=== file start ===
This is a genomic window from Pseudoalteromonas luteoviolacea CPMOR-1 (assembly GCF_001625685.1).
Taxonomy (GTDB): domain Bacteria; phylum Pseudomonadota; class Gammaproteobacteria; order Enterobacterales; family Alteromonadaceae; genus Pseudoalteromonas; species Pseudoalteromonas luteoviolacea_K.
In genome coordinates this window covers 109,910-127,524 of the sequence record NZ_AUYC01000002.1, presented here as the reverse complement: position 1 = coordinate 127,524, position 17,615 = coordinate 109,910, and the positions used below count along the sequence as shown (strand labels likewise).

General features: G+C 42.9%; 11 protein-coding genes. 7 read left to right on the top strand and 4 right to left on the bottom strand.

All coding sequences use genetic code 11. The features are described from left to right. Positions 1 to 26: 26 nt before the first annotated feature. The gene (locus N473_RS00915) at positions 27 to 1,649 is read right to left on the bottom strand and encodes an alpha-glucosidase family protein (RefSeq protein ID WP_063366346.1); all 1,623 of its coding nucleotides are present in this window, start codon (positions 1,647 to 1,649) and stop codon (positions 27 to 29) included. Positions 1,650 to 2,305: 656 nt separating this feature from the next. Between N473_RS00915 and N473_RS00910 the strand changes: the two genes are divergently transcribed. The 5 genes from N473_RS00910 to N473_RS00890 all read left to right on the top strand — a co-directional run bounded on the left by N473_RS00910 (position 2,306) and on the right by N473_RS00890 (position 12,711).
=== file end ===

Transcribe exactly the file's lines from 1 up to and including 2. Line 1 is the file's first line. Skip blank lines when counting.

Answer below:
This is a genomic window from Pseudoalteromonas luteoviolacea CPMOR-1 (assembly GCF_001625685.1).
Taxonomy (GTDB): domain Bacteria; phylum Pseudomonadota; class Gammaproteobacteria; order Enterobacterales; family Alteromonadaceae; genus Pseudoalteromonas; species Pseudoalteromonas luteoviolacea_K.